The Tribune - Spectrum

, March 10, 2002

Culture as reflected in festivals and fairs
Kuldip Kalia

Encyclopaedia of Fairs and Festivals by Som Deb and B. Sinha. Raj Publications. Delhi. Pp 256. Rs 750

THE culture of any nation is reflected through the seasonal and colourful celebrations, thereby making fairs and festivals the significant and wonderful prism of our social, moral and religious values and traditions. These, in fact, act as ‘binding’ and depict the sense of oneness among the different communities and regions. Such celebrations are, perhaps, the best ways of keeping our past intact and maintaining continuity with the future. These are the so-called memorable and symbolic events.

These are also the symbols of devotion and the secular character of a nation. Anyway, can you name the deity who is worshipped by both the Hindus and Muslims in the Sunderbans of Bengal? Here is a hint. She is not Devi but called as Bibi. She is Banbibi. Thus in the forest region, she does not simply act as the protector but also symbolises the image of our secularism. Similarly Khwajr Khizr — the saint of bhestis is of Muslim origin but is regarded as ‘god of water’ by the Hindus.

Truly speaking, fairs and festivals are the great source of inspirations, information and knowledge. Many of us may not be knowing that on the Akshaya Tritiya festival, Hindus do not take salt as a ‘token of austerity’. Simply barley flour mixed water and sugar is taken and that is too after taking a bath in some sacred river.


If November is the ‘All Saints’ Day’ for Christians how can they forget about ‘All Soul’s Day’ which falls on November 2. This day is for the ‘near and dear’ ones who are not alive. Prayers are offered in the cemetery. They believe in the survival of human beings beyond death and reaffirm the ‘hope for salvation’ through the mercy of God.

Some of our festivals are, in fact, agricultural festivals and these are linked with fertility. The ambuvaci/Amati/Ameti Festival" is a four-day-long ritual. Hindus believe that the Mother Earth menstruates during this period and thereby any kind of ploughing/digging is not allowed. Even sexual intercourse is forbidden. Then comes the "Bhekuliar-biya" festival which means of frogs" This is linked with "magical rites associated with the fertility cult".

There is a myth that the world was created by Lord Brahma on the first day of Chaitra. This is observed as Chaitra Pratipada mainly in Maharashtra. If this is true, how can we forged chaturmasa when Lord Vishnu goes to sleep? Such an event, perhaps, make it ‘inauspicious’ for marriages etc. When Lord Vishnu sleeps, then there must be an occasion for celebration on his awakening oh! that is there, it is Deo-uthan Ekadashi.

Undoubtedly, Hindus, Sikhs and Jains can have different reasons for celebration but they do celebrate Divali. For Hindus, Lord Rama returned from Lanka. It is also believed that Lord Shiva declared this day as auspicious for gambling. In many parts of India, this tradition of gambling is still prevalent. Even for thieves, it is the day for ‘good luck’. If they commit big robbery successfully then it brings good fortune throughout the year. For the Jains, Lord Mahavira obtained final Nirvana. But Sikhs celebrate it in the honour of their sixth Guru, Hargobind who reached Amritsar after his release from captivity.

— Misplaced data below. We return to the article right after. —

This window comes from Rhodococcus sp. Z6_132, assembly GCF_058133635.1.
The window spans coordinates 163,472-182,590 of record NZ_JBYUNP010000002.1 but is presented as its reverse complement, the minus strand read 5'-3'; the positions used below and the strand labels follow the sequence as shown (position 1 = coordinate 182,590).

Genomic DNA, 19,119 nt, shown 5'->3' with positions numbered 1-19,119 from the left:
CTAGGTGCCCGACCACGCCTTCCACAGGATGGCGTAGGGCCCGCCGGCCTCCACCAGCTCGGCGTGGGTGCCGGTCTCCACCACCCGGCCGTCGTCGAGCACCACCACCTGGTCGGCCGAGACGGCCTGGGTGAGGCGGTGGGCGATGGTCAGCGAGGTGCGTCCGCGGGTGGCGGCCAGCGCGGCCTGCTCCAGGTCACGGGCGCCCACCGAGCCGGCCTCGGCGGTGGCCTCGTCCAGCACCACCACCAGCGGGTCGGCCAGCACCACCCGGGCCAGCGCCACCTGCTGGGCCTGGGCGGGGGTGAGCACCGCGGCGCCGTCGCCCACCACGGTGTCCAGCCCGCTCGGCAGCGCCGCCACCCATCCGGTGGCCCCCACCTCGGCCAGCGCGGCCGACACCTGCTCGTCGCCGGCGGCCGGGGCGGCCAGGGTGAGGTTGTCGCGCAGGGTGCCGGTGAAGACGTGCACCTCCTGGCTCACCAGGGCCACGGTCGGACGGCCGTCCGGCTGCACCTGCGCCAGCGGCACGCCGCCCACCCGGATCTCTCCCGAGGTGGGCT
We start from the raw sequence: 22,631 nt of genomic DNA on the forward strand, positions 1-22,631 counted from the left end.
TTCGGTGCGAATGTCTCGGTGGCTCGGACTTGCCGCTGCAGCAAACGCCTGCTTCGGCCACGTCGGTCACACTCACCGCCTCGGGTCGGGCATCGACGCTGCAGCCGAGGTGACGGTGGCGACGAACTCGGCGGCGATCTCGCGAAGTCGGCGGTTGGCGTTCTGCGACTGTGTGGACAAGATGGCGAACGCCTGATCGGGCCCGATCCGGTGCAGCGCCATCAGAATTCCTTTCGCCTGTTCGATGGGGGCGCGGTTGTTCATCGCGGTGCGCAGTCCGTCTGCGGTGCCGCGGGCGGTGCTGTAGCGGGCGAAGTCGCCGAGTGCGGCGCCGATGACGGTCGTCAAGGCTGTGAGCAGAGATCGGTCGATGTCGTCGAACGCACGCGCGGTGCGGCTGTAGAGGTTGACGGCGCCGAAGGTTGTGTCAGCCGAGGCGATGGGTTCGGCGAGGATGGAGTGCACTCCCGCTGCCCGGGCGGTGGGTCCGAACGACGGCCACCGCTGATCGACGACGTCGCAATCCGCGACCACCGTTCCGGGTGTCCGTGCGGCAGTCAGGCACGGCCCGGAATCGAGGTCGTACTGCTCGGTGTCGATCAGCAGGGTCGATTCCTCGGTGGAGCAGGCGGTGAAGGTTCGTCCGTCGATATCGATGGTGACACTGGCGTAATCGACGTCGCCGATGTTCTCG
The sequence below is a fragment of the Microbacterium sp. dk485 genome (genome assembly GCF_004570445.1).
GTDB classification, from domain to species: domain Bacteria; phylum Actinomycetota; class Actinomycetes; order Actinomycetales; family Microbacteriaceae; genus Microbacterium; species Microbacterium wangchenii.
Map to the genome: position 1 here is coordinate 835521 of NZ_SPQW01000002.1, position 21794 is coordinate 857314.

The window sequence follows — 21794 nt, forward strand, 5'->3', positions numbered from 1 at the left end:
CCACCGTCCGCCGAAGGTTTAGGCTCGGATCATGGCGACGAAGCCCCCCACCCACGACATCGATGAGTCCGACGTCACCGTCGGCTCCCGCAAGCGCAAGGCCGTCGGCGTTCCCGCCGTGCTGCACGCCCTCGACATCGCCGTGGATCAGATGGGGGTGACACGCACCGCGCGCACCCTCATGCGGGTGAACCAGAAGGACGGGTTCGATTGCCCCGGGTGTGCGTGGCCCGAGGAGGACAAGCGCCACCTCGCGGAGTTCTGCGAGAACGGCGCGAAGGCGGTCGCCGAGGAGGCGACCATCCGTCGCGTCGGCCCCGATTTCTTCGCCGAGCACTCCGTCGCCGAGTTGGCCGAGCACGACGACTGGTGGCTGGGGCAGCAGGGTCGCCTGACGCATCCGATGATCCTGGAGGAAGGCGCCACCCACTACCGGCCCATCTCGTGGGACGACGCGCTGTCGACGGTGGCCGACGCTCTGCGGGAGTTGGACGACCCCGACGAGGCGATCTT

One should know why do we call ‘Good Friday as ‘Good,’ particularly when it is the day of "passion and death of Jesus on the cross! It is considered to be the source of "Man’s salvation" and to get "relief from sufferings".

Magh Mela is said to be a smaller version of Kumbh Mela. Besides other places, people come to Allahabad for a period of one month. The reason is to have a bath in the Sangam every morning. The festival Makar Sankranti has its own mythological interpretation. Bhishma is said to have waited till this day in order to seek permission for entering heaven directly. This is Ultarayana when Surya believes to have changed his orbit and entered Makara-Rishi. But for rural folks in Andhra Pradesh, it is an occasion to be used for purchasing the clothes for the whole year.

There is an interesting story for Naga Panchamai Mela. There is a deep well, popularly known as Naga Kuan, in northern Kashi where the people from the region plunge into the water which is about thirty feet deep. This is said to have emerged from the netherworld’s Patala, which is the realm of the nagas.

Name any month, any religion, any country where fairs and festivals are not performed or celebrated but this book deals with India only. Hindus, Muslims, Sikhs, Christians, Jains and others celebrate one occasion or the other almost throughout the year and sometimes two or three festivals in one month.

Every state, whether it is Maharashtra, Madhya Pradesh, Kerala, Assam, Nagaland or Punjab, has a list of exclusive range of festivals. In Orissa, if you find the Rath Yatra, then Pushkar Mela is celebrated in Rajasthan; Renuka fair in Himachal; Maghi Mela/Baisakhi in Punjab so on and so forth. Then there are festivals exclusively for women such as "Karva Chauth’, Teej or Teejri. There is a season for cattle fairs like ‘Nalwari cattle fair’. How can we forget about religious centres like Amritsar, Varanasi, Hardwar, Vrindavan, Rameshwaram etc?

The author deserves a word of appreciation for producing this volume but there is a scope for improvement. At certain places, the information is scanty, and, there are some places which need to be incorporated. Magh Mela could not find a place in the ‘index’.